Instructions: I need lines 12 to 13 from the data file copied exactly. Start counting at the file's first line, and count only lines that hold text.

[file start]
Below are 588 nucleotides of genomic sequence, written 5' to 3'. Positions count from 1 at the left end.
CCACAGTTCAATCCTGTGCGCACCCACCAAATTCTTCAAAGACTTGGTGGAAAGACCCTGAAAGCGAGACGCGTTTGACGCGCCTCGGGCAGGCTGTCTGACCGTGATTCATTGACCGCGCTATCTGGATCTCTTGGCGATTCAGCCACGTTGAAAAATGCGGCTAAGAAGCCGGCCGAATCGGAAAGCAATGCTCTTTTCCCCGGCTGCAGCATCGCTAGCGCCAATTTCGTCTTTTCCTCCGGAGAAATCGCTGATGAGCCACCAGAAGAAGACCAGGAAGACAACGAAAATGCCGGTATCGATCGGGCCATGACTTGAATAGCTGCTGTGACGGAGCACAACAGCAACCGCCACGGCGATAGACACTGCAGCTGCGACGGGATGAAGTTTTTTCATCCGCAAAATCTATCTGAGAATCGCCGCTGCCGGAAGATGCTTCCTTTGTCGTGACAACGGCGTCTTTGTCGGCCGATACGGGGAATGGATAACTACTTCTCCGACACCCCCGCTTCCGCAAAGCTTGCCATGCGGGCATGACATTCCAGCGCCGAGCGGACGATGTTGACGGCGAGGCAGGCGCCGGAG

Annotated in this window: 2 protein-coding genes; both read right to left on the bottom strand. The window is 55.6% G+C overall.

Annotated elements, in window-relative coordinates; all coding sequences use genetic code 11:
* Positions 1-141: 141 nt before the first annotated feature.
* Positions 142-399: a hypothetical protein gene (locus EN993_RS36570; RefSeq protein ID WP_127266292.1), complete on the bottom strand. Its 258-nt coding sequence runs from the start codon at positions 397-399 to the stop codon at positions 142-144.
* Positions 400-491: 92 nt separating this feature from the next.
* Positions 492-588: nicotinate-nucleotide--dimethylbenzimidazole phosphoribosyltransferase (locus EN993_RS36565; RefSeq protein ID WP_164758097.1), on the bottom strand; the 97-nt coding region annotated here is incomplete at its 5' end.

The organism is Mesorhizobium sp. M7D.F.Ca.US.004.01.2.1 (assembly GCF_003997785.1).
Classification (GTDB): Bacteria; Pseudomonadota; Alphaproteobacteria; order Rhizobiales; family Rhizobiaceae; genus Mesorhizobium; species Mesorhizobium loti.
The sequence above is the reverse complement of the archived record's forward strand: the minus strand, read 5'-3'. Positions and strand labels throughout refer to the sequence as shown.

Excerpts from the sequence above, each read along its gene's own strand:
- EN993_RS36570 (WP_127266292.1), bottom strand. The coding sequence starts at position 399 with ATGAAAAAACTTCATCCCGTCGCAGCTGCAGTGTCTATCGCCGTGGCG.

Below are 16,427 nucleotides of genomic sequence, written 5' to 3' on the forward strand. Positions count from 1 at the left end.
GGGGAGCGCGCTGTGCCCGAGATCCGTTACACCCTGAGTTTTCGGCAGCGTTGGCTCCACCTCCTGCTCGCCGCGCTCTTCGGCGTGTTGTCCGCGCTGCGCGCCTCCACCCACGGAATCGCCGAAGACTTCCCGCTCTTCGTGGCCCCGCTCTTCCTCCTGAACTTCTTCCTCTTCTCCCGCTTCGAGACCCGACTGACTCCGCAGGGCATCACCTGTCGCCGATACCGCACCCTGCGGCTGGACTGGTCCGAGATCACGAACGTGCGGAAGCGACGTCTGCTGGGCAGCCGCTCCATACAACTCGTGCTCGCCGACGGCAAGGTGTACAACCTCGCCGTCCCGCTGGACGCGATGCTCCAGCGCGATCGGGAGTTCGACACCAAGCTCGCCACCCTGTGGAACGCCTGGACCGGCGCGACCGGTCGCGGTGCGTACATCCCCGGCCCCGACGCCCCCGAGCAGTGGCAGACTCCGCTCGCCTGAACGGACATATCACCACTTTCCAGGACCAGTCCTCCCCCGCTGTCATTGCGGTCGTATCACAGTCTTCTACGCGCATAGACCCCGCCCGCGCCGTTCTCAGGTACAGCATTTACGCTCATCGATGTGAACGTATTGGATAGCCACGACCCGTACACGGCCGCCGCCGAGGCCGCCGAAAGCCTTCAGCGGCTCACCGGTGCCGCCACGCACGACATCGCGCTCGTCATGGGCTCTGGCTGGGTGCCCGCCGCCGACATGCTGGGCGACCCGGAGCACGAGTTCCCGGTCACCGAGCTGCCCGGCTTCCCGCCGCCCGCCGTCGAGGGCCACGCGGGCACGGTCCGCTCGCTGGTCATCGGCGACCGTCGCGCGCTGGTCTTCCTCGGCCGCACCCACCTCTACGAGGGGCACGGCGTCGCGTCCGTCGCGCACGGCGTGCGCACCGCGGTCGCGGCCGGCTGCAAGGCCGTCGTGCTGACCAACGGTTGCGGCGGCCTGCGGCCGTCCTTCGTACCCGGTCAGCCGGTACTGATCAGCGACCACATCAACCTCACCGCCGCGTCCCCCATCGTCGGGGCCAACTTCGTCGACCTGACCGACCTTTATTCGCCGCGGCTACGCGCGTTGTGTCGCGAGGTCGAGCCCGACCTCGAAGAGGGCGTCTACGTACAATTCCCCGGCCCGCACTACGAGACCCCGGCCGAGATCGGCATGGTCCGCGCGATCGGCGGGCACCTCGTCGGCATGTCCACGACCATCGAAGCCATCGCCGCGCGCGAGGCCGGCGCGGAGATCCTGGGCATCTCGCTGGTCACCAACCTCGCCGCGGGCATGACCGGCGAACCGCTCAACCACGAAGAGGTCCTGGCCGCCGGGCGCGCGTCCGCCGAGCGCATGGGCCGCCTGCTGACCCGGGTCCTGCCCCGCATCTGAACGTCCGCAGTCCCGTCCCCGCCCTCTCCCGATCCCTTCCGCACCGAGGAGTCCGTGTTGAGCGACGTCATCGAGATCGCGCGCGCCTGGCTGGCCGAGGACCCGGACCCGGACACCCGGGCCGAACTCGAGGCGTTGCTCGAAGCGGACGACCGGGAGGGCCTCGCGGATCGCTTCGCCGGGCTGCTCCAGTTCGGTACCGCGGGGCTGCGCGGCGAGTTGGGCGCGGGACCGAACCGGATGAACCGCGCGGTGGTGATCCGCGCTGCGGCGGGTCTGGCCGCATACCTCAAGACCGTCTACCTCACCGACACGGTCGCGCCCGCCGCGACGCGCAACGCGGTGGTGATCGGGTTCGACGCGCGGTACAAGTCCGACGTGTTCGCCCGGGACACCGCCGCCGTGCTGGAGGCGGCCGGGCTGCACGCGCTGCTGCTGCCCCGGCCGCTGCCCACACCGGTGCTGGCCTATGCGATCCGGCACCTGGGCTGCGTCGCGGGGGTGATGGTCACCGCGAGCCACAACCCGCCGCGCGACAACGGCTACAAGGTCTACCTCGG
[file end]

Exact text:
Excerpts from the sequence above, each read along its gene's own strand:
- EN993_RS36570 (WP_127266292.1), bottom strand. The coding sequence starts at position 399 with ATGAAAAAACTTCATCCCGTCGCAGCTGCAGTGTCTATCGCCGTGGCG.